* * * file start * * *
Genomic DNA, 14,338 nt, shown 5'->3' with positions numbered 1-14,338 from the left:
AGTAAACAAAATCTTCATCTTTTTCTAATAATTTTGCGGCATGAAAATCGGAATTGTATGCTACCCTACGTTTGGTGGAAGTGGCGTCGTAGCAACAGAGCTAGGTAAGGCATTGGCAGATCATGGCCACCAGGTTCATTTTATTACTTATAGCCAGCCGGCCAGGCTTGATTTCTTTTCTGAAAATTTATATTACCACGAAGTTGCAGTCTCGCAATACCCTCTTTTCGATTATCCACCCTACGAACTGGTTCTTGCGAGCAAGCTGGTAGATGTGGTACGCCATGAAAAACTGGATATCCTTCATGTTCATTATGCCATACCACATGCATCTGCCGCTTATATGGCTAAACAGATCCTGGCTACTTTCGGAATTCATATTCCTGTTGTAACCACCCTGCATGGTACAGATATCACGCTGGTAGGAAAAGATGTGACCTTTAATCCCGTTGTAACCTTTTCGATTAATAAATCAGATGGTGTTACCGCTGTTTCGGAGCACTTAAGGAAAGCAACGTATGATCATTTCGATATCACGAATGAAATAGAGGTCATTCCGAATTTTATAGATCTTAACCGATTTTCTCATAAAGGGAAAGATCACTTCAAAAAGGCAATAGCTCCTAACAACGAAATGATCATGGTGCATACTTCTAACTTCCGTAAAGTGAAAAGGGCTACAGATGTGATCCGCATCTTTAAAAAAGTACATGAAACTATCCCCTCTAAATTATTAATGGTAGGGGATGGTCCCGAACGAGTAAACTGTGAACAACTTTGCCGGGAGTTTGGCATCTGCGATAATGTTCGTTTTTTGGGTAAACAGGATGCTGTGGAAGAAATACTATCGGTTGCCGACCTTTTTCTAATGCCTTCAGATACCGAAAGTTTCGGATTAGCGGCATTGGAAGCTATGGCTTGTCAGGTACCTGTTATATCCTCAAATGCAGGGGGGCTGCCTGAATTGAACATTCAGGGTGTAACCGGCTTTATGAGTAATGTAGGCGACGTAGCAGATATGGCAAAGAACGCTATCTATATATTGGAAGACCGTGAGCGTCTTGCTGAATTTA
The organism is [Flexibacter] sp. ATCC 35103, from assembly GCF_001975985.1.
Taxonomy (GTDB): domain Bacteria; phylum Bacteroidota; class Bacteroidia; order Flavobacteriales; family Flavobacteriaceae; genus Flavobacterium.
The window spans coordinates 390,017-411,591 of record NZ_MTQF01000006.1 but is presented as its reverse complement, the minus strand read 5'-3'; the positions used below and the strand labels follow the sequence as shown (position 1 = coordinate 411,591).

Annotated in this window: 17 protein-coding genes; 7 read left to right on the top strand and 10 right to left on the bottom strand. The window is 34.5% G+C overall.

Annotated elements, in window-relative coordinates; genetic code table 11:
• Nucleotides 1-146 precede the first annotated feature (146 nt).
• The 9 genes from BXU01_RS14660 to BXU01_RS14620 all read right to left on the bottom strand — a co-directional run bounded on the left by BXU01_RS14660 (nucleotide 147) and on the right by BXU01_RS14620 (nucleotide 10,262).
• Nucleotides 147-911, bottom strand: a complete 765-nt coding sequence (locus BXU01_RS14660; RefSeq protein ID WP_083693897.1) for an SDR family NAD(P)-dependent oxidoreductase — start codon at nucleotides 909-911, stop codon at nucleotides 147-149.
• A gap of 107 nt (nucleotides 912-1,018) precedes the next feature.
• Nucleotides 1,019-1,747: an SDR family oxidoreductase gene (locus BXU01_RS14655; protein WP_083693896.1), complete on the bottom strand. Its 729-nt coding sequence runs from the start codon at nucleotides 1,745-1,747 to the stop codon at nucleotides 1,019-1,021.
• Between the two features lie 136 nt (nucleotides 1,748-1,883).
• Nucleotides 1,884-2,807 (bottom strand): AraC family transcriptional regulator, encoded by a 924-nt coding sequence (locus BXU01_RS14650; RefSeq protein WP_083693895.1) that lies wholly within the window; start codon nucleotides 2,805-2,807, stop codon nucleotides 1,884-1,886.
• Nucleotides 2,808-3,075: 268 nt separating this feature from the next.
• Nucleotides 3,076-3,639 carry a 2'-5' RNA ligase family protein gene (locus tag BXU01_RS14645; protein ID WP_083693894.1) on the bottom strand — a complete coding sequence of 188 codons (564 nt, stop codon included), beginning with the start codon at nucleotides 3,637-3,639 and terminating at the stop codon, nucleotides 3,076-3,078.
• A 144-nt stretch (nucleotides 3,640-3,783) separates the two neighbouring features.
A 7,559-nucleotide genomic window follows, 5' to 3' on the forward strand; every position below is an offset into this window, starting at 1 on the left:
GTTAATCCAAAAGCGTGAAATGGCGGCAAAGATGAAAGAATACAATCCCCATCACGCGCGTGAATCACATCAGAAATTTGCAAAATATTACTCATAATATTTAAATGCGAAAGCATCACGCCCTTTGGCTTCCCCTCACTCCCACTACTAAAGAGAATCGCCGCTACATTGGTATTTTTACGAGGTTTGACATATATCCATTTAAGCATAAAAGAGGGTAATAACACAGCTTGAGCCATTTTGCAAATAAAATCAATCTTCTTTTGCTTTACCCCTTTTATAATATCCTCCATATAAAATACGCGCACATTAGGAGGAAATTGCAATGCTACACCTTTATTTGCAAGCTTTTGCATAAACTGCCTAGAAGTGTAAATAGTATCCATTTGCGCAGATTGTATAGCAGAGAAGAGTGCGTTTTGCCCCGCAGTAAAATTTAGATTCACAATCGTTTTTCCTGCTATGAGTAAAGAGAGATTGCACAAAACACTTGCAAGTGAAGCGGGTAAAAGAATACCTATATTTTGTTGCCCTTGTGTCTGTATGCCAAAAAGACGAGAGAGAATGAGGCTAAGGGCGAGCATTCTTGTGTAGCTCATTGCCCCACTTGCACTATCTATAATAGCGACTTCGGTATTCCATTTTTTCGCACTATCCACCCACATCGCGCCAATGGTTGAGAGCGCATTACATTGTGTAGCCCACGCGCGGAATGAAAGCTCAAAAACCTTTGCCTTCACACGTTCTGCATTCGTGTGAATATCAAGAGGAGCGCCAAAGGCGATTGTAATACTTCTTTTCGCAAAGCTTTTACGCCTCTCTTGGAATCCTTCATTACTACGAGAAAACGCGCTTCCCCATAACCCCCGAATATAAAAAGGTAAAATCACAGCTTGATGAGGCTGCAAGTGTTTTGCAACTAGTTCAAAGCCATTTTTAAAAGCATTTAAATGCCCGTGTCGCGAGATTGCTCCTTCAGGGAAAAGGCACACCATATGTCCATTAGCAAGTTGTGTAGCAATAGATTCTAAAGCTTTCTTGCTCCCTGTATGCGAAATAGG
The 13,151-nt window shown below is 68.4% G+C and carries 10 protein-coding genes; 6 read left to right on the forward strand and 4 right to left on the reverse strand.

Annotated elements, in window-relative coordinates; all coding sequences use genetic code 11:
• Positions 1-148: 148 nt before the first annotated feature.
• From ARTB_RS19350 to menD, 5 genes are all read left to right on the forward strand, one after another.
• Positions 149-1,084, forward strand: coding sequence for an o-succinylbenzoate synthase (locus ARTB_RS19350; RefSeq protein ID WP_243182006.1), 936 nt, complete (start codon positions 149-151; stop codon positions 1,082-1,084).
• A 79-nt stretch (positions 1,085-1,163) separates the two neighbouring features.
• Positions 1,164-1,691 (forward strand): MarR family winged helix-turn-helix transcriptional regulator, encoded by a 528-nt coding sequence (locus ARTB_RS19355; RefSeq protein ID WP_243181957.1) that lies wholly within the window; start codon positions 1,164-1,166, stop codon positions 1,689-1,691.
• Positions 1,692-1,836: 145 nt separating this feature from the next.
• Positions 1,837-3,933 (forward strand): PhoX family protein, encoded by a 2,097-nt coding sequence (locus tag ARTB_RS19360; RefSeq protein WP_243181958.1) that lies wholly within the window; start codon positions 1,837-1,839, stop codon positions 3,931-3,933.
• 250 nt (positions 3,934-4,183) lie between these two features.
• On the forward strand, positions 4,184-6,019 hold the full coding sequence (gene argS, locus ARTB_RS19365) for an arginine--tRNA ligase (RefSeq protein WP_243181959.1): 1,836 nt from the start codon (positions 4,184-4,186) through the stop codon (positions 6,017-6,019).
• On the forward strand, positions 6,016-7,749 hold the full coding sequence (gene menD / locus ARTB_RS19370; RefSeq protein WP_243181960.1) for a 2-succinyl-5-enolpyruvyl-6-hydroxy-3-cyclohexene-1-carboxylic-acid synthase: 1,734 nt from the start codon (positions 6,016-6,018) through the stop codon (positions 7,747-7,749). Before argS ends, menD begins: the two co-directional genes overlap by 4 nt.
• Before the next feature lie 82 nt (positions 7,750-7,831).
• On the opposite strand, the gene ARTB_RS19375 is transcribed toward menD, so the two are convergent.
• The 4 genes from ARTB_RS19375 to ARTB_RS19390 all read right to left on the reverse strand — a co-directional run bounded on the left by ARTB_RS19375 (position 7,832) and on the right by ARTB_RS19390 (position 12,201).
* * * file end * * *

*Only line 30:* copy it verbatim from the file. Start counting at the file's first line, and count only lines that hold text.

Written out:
• On the forward strand, positions 4,184-6,019 hold the full coding sequence (gene argS, locus ARTB_RS19365) for an arginine--tRNA ligase (RefSeq protein WP_243181959.1): 1,836 nt from the start codon (positions 4,184-4,186) through the stop codon (positions 6,017-6,019).